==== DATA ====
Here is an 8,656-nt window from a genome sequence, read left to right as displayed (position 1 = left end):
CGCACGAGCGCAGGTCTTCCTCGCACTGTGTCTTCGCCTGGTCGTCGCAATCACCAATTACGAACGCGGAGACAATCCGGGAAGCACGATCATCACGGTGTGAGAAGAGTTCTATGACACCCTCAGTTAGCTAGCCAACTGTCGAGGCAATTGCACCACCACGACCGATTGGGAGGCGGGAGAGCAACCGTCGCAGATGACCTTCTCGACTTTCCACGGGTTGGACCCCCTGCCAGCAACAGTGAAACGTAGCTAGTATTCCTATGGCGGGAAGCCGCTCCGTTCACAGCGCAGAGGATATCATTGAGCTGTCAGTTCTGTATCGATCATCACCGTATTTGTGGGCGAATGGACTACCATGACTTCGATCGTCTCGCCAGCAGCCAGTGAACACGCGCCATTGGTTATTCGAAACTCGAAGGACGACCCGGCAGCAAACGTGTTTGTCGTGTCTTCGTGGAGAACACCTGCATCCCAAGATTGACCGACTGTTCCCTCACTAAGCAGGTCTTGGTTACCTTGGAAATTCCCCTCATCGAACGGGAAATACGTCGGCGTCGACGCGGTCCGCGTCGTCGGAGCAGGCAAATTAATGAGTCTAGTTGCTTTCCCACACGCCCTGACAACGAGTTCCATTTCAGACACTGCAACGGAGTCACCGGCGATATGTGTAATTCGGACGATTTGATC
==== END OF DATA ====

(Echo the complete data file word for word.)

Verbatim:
Here is an 8,656-nt window from a genome sequence, read left to right as displayed (position 1 = left end):
CGCACGAGCGCAGGTCTTCCTCGCACTGTGTCTTCGCCTGGTCGTCGCAATCACCAATTACGAACGCGGAGACAATCCGGGAAGCACGATCATCACGGTGTGAGAAGAGTTCTATGACACCCTCAGTTAGCTAGCCAACTGTCGAGGCAATTGCACCACCACGACCGATTGGGAGGCGGGAGAGCAACCGTCGCAGATGACCTTCTCGACTTTCCACGGGTTGGACCCCCTGCCAGCAACAGTGAAACGTAGCTAGTATTCCTATGGCGGGAAGCCGCTCCGTTCACAGCGCAGAGGATATCATTGAGCTGTCAGTTCTGTATCGATCATCACCGTATTTGTGGGCGAATGGACTACCATGACTTCGATCGTCTCGCCAGCAGCCAGTGAACACGCGCCATTGGTTATTCGAAACTCGAAGGACGACCCGGCAGCAAACGTGTTTGTCGTGTCTTCGTGGAGAACACCTGCATCCCAAGATTGACCGACTGTTCCCTCACTAAGCAGGTCTTGGTTACCTTGGAAATTCCCCTCATCGAACGGGAAATACGTCGGCGTCGACGCGGTCCGCGTCGTCGGAGCAGGCAAATTAATGAGTCTAGTTGCTTTCCCACACGCCCTGACAACGAGTTCCATTTCAGACACTGCAACGGAGTCACCGGCGATATGTGTAATTCGGACGATTTGATC